Whistle-blower in MTR scandal involving HK$97.1 billion Sha Tin-Central rail link blasted by contractor at inquiry
- Spirited opening speech at official inquiry by lawyer for Leighton Contractors accuses subcontractor of grudge arising from pay dispute
- Statement is firm’s first on allegations that steel bars were cut short to fake proper installation at station platform
The main contractor at the centre of a construction scandal plaguing Hong Kong’s most expensive rail project denied on Monday having engineered shoddy work and hit back at its “disgruntled” whistle-blower.
Leighton Contractors (Asia), the main contractor for the extended platform at Hung Hom station in the HK$97.1 billion (US$13 billion) Sha Tin-Central link, broke its silence over allegations steel bars were cut short to fake proper installation, attending the first day of an inquiry hearing on the scandal.
In an opening speech at a government-appointed independent commission of inquiry into the alleged substandard work, Paul Shieh Wing-tai, SC, representing Leighton, mounted an attack on its whistle-blower, Jason Poon Chuk-Hung, managing director of the concreting subcontractor China Technology Corporation.
“In front of the media, so far he has tried to paint himself as a conscientious whistle-blower when he was just a commercially disgruntled subcontractor acting out of revenge and vengeance,” Shieh said of Poon.
Shieh suggested the issue had merely been a commercial dispute. He accused Poon of harbouring a personal grudge against Leighton arising from disputes over a payment of HK$6 million while the contractor had complained about the performance standard of Poon’s firm.
In addition, Shieh said, Leighton terminated China Technology Corp’s joint venture with FEWA Construction for the Liantang/Heung Yuen Wai boundary control point project in April this year, soon before local media exposed the scandal.
“Poon is not credible and his evidence should be rejected,” he concluded.
The commission of inquiry is being led by Michael Hartmann, a former non-permanent judge on Hong Kong’s Court of Final Appeal.
In his witness statement to the commission, Poon said that on 11 occasions, between September 2015 and June 2016, he and his staff had personally witnessed the cutting of bars at the station platform by workers wearing Leighton uniforms. He estimated more than 1,000 bars had been cut.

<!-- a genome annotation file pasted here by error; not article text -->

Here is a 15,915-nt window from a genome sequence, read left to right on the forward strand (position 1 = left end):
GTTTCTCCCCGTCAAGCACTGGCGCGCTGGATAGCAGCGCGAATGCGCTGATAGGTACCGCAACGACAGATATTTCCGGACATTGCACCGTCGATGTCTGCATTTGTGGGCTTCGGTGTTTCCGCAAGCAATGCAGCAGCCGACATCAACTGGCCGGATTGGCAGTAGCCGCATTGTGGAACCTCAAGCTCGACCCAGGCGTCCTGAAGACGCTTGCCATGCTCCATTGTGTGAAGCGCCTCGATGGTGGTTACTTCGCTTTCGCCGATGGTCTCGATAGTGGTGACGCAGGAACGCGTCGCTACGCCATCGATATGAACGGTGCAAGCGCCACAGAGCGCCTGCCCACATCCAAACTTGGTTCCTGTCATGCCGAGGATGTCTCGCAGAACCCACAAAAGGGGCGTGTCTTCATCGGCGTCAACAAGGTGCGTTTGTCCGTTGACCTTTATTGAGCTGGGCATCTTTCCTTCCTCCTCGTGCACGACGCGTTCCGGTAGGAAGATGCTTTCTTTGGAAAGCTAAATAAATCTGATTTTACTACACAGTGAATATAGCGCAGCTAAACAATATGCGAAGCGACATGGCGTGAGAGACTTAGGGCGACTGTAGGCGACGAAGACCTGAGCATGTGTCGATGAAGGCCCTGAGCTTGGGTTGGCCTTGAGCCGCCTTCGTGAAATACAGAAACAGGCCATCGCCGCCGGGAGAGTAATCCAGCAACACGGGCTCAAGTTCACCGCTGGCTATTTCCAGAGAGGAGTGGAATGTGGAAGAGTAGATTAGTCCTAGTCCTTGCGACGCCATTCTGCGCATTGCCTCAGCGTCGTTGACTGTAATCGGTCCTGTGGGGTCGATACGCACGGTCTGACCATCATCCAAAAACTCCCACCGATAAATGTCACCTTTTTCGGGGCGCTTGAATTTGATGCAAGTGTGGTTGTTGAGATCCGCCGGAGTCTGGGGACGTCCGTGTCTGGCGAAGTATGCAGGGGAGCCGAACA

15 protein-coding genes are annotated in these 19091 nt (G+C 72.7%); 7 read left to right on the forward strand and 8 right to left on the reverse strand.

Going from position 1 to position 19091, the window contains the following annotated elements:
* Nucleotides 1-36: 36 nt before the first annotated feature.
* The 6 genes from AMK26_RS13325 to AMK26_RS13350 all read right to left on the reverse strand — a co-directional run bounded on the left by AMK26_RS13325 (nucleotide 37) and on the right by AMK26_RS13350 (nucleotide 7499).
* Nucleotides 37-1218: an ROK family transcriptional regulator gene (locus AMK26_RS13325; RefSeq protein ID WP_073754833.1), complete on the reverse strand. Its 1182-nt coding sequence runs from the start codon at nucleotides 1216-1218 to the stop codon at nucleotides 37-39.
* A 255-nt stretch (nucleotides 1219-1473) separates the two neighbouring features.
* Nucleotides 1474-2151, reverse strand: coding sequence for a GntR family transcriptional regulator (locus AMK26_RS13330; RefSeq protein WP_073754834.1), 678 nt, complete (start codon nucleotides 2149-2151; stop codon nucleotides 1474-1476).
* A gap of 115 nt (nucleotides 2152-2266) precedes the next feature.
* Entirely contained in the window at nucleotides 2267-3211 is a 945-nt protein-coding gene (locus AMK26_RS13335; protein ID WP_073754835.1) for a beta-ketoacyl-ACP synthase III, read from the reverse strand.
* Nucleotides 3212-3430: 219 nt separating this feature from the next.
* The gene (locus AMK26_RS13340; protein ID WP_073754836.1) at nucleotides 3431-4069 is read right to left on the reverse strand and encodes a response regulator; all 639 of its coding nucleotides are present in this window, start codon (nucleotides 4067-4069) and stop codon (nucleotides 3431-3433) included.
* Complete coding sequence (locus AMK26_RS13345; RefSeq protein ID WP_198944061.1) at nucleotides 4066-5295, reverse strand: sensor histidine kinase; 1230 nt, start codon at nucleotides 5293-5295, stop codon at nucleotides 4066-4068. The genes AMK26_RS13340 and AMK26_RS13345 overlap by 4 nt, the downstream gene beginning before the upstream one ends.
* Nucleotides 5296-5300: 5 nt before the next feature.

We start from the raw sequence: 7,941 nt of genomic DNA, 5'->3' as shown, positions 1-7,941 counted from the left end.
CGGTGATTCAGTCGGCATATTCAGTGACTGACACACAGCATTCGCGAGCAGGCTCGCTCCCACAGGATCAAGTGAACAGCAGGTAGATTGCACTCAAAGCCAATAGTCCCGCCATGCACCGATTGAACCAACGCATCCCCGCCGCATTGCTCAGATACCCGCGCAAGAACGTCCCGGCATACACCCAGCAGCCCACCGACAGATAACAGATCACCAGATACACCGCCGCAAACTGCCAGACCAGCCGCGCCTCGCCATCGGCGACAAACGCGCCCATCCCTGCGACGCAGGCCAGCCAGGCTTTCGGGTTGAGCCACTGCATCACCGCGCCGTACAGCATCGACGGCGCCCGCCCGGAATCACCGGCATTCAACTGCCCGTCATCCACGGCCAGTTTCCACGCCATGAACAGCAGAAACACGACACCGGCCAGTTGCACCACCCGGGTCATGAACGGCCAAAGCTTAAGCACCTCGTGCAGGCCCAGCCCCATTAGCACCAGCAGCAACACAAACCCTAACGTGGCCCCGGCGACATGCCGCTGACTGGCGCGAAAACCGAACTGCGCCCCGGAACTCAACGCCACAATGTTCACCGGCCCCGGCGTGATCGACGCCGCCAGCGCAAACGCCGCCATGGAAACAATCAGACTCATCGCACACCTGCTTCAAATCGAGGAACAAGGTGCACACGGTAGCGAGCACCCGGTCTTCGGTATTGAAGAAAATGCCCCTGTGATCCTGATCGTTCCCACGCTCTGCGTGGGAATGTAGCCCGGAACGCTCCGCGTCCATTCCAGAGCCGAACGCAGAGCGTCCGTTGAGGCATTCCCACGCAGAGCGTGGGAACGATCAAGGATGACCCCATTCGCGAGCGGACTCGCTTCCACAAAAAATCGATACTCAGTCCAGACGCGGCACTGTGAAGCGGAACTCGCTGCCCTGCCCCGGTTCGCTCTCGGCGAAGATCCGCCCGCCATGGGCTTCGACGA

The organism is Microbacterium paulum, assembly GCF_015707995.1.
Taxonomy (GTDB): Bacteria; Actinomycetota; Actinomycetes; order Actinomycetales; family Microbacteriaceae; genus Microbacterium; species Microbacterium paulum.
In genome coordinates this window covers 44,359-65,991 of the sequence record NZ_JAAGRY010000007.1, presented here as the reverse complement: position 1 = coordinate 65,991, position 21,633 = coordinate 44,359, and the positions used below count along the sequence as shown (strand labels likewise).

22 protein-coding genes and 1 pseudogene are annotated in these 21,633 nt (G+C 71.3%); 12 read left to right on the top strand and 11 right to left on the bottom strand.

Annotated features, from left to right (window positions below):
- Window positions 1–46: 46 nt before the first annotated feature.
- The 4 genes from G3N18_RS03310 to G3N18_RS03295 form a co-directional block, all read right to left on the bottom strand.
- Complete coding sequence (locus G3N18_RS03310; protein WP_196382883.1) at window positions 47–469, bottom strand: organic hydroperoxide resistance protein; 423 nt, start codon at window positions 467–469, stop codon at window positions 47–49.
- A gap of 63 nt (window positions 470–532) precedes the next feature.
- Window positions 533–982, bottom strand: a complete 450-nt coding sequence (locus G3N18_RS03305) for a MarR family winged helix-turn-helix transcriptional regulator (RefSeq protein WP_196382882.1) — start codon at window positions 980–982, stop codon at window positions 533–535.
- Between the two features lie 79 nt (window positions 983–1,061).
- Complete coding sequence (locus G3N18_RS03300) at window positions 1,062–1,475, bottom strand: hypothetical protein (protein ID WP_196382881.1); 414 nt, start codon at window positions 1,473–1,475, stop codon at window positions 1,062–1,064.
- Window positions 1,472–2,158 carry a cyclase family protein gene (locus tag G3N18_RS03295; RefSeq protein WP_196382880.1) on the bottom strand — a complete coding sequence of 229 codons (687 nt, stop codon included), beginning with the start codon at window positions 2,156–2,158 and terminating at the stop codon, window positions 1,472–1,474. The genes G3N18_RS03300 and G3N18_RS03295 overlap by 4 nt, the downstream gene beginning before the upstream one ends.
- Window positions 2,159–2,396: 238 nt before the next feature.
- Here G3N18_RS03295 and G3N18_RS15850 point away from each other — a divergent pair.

However, in an email to Leighton’s management in September last year, Poon claimed the number of substandard bars had exceeded 30,000.
Shieh denied there had been a large-scale cutting of steel bars. Leighton only admitted a total of eight bars being cut short over a period of three occasions.
“This is a media ploy,” the lawyer said of Poon’s claims. “All he wanted to do was put a figure out, hoping that some unwitting media would get the figure … and then he made a song and dance out of it.”
He branded Poon an unreliable witness, arguing the subcontractor official could only produce five photos to support the alleged malpractice.
“We say there is no evidence to support the allegation of a widespread cutting of bars,” Shieh said.
Yet Leighton admitted it trimmed down the top of some diaphragm walls for supporting the platform without using couplers, the lawyer added.
“But it doesn’t mean it’s unsafe as continuous reinforcement bars are used which extend straight into the area,” Shieh said.
He argued the Buildings Department also approved the alterations with a remark that “the corresponding permanent structures are fully compatible”.
The lawyer dismissed the notion the saga had been a safety issue, saying Poon otherwise would not have allowed concrete to be poured over the faulty steel bars. “If it were so, it was he himself who put the safety of the public at risk.”
Sezen Chong, representing steel-fixing subcontractor Fang Sheung Construction, also denied any allegations of deliberately cutting steel bars to fake proper installation.
“Fang Sheung never engaged in any fraudulent practice of bar cutting and installation,” she added.
As to the eight defective installations, Chong admitted to “poor workmanship” on those occasions, but she argued such minor problems were unavoidable in the construction industry.
However, Simon So, representing China Technology, said what the firm witnessed about shoddy work was just the “tip of an iceberg”.
“There is never just one cockroach in the kitchen,” he added.
The scandals have already spurred an overhaul of top management at the MTR Corporation, with four executives resigning in early August and an early departure planned for CEO Lincoln Leong Kwok-kuen.
Police are also investigating the matter, as requested by the Highways Department.